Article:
Physiologic and clinical significance of myocardial blood flow quantitation: What is expected from these measurements in the clinical ward and in the physiology laboratory?

J. A. Bianco, J. S. Alpert

Research output: Contribution to journalArticlepeer-review

10 Scopus citations


In this essay we review data on absolute quantitation of myocardial blood flow (MBF) in humans. Earlier work established that coronary heart disease (CAD) can be detected by coronary angiography and that this disease has characteristic features at rest and during stress, which indicate the linkage between regional metabolic needs and myocardial perfusion. In the 1970s myocardial perfusion was mapped in patients with radioxenon, but this method had significant technical limitations. About the same time, radioactive microspheres were introduced for cardiovascular research and investigations; these particles provided insights on MBF in acute infarction and ischemia, myocardial reper-fusion, collateral circulation, myocardial blood flow during exercise, coronary flow reserve (CFR), and layer-to-layer distribution of MBF. Studies with microspheres also permitted investigators to establish the presence in the heart of MBF heterogeneity. Currently, there are several techniques that aim at extending these concepts into clinical investigation. Two of these techniques, i.e. Doppler coronary flow velocity and fast magnetic resonance imaging assess epicardial flow dynamics and CFR. Contrast myocardial echocardiography is another novel technique which has been useful in mapping the area at risk, reperfusion, myocardial viability and collateral circulation. This essay also considers the emerging technique of intracoronary ultrasound which has shown evidence of disease underestimation by conventional contrast angiography. Positron emission tomography (PET) is a noninvasive technique that uniquely and quantitatively maps myocardial perfusion and CFR. The latter can be computed before and after angioplasty. PET studies have further demonstrated that chronic myocardial ischemia does not exist as a distinct state in patients with CAD. From the above investigations the concept has arisen that not only is CAD an entity involving epicardial vessels but also, in a significant portion of patients, an abnormal microcirculation plays an important role in the pathogenesis of ischemic syndromes. PET studies have relatively low spatial resolution since they cannot resolve layer-to-layer absolute MBF.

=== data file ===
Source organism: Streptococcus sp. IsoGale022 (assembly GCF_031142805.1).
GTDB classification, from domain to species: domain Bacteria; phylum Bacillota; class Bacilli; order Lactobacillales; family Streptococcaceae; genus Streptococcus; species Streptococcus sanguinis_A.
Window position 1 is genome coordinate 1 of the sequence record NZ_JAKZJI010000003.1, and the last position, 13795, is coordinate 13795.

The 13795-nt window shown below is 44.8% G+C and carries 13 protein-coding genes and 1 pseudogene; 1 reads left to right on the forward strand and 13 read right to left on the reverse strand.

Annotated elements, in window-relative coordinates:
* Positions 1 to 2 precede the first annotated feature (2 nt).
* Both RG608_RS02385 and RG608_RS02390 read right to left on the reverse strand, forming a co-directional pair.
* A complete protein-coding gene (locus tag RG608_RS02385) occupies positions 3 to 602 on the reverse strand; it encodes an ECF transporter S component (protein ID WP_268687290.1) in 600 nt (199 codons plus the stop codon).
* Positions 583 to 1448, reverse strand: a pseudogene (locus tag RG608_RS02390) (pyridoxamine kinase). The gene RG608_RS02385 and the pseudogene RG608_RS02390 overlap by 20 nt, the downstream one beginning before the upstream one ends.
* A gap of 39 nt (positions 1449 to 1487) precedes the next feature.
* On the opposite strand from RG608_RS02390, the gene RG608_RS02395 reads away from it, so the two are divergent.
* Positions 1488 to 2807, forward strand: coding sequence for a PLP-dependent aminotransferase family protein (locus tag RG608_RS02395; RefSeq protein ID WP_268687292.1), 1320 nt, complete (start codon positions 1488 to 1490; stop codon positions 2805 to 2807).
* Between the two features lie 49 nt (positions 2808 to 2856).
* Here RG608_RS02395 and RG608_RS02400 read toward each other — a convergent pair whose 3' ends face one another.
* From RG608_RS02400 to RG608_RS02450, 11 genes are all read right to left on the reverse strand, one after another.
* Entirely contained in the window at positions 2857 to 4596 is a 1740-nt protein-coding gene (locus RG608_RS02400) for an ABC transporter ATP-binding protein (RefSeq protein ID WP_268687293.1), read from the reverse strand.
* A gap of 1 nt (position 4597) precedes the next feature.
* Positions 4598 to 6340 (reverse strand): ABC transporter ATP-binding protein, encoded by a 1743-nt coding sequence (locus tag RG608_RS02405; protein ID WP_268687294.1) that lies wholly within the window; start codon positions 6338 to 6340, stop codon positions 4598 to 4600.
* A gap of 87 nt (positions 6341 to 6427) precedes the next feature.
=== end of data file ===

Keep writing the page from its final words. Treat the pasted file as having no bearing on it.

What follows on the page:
Original languageEnglish (US)
Pages (from-to)116-126
Number of pages11
JournalCardiology (Switzerland)
Issue number1
StatePublished - Jan 1 1997


  • Clinical ward
  • Contrast angiography
  • Coronary flow reserve
  • Myocardial blood flow
  • Physiology laboratory

ASJC Scopus subject areas

  • Cardiology and Cardiovascular Medicine
  • Pharmacology (medical)


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